Anthropology is unique among the social sciences in considering humankind from a holistic perspective that aims for an understanding of how culture, biology, history, and language intersect. We have a rigorous well-balanced four-field (biological, archaeological, cultural, and linguistic anthropology) undergraduate program. Our faculty ably cover a range of substantive, methodological, and theoretical areas in courses that provide students with a solid grounding in anthropological perspectives. Undergraduates have an opportunity for hands-on experience in our summer archaeology field school as well as training in archaeological, osteological, ethnographic, and primatological methods. All these and other topics help students understand ideas and issues that they confront as citizens and in their careers.

Points of Pride

  • Anthropologists at Purdue work in a wide variety of field sites in Europe, Mexico, Central America, Southeast Asia, Africa, and the United States.
  • Faculty have gained national and international reputations for their research in North American archeology, economic and political anthropology, semiotics and non-verbal language, primatology, conservation and development, religion, transnational movements, and gender and sexuality.
  • Purdue offers an anthropology student club, P.A.S.T. (Purdue Anthropology Society) 
  • The Anthropology honors program provides an optional capstone experience for students.  The year-long program enables students to focus on a particular empirical issue in an anthropological subdiscipline and to write an honors thesis based on that research.


Undergraduate students who major in Anthropology are preparing for graduate school or want a general liberal arts degree; some also anticipate employment in an industry, which may or may not be related to their interest in Anthropology.  Students also pursue law school, teaching, and government/non-profit employment. 

Plan of Study

Students must earn a "C-" or better in a course in order for it to count towards the major.

Category: Courses

A. Anthropology Courses (15):

ANTH 20100 Introduction to Archaeology & World History
ANTH 20400 An Introduction to Biological Anthropology & Human Evolution
ANTH 20500 Human Cultural Diversity
ANTH 30700 The Development of Contemporary Anthropological Theory
ANTH 41001 Senior Capstone in Anthropology

B. SEVEN courses from the following list (21):

1. At least ONE of the following courses in Sociocultural Anthropology (3):

23000 Gender Across Cultures
28200 Introduction to LGBT Studies
30500 Ethnographic Methods
32700 Environment and Culture
24100 Culture and Personality
35200 Drugs, Culture, and Society
35800 African Cultures 37000 Ethnic & Culture
37300 Anthropology of Religion
38000 Using Anthropology in the World
40400 Comparative Social Organization
41800 Field Methods in Cultural Anthropology*
48200 Sexual Diversity in Global Perspective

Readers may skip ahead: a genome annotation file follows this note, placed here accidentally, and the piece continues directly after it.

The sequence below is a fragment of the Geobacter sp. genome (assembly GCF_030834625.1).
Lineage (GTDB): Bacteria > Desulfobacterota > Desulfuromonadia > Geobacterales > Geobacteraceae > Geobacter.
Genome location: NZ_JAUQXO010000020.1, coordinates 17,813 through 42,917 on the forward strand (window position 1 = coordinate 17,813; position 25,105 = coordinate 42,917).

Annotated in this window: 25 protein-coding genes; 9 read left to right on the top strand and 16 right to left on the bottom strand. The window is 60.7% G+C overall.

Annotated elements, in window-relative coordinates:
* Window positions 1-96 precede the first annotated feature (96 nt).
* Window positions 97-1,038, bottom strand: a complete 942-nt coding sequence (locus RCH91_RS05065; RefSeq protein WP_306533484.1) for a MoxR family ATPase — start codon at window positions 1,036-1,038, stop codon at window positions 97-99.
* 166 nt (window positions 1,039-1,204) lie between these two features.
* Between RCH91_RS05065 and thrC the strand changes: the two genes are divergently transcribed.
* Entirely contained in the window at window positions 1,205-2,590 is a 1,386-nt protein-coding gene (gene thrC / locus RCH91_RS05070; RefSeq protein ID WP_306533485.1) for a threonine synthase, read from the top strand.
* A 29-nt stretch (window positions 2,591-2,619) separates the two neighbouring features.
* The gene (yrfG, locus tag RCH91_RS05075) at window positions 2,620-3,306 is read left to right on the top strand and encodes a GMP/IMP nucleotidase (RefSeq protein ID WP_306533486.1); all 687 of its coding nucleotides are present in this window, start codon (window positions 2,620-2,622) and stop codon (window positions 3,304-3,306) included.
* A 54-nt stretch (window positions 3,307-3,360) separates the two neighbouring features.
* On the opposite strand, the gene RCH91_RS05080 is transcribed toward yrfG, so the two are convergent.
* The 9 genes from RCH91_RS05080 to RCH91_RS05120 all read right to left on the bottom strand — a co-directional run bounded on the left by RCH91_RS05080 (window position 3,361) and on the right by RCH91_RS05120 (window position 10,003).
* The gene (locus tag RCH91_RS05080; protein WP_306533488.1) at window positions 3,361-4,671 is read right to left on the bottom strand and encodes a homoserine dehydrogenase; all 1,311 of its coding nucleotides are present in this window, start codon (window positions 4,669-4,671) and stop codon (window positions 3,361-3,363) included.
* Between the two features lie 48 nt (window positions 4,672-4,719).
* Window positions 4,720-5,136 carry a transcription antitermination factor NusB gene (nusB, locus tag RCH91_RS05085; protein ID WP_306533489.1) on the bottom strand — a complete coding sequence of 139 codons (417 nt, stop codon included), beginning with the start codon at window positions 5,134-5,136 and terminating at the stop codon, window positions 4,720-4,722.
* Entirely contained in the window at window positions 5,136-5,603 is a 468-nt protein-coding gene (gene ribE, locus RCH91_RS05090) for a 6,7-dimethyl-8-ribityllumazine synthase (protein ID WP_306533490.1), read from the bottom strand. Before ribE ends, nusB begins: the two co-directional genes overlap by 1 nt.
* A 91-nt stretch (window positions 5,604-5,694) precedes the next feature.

50500 Culture and Society
54100 Psychological Anthropology

2. At least ONE of the following courses in Archaeology (3):

31100 Archaeology of the Ancient Andes
31200 Archaeology of Ancient Egypt & Near East
31300 Archaeology of North America
32000 Evolution of Prehistoric Civilizations
37800 Archaeology of Mesoamerica
42500 Anthropological Archaeology
42800 Field Methods in Archaeology*
50400 Problems in Prehistory
58900 Archaeology & Materials Science

3. At least ONE of the following courses in Biological Anthropology (3):

23500 The Great Apes
33500 Primate Behavior
33600 Human Variation
43600 Human Evolution
43800 Field Methods in Biological Anthropology*
53400 Human Osteology
53500 Foundations of Biological Anthropology
53600 Primate Ecology & Conservation

4. At least ONE of the following courses in Linguistic Anthropology (3):

36800 SocioLing Sty of African American Engl
41400 Language and Culture
51400 Anthropological Linguistics LING
20100 Elements of Linguistics

5. Courses in Cross Disciplinary Studies and Selected Topics

20300 Biol Bases of Human Social Behavior
37900 Native American Courses
21000 Technology and Culture
38500 Community Engagement
21200 Culture, Food, and Health
50600 Development of Modern Anthropology
31000 Mortuary Practice across Cultures
50700 History of Theory in Anthropology
33700 Human Diet: Origins & Evolution
51900 Introduction to Semiotics
34000 Global Perspectives on Health
39000, 49000, 59000 Individual Research Problems
37700 Anth of Hunter-Gatherer Societies
39200, 49200, 59200 Selected Topics in Anth

*only 6 hours of ANTH 41800, 42800, or 43800 may be used toward area B Requirements

Program Course Requirements (57-58 credits): (See PDF for full list here)

ONE of the following:

ENGL 10600 First Year Composition
ENGL 10800 Accelerated First Year Composition

COM 1140 Fundamentals of Speech Communication
Other Language (12) (Proficiency through level IV in one language)
West Heritage
United States Tradition
Other Cultures
Aesthetic Awareness
Racial and Ethnic Diversity
Gender Issues
Social Ethics
Individual and Society
Global Perspective
Natural Sciences
Natural Sciences Lab

Electives (20-21 credits)

University Core Requirements

Courses selected above must meet the following University Core Requirements:

Human Cultures Humanities
Human Cultures Behavioral/Social Science
Information Literacy
Science Selective
Science Selective
Science Technology Society Selective
Written Communication
Oral Communication
Quantitative Reasoning

For more information, visit

Print Plan of Study

Print Honors Plan of Study

Department of Anthropology

Purdue University, West Lafayette, IN 47907 (765) 494-4600

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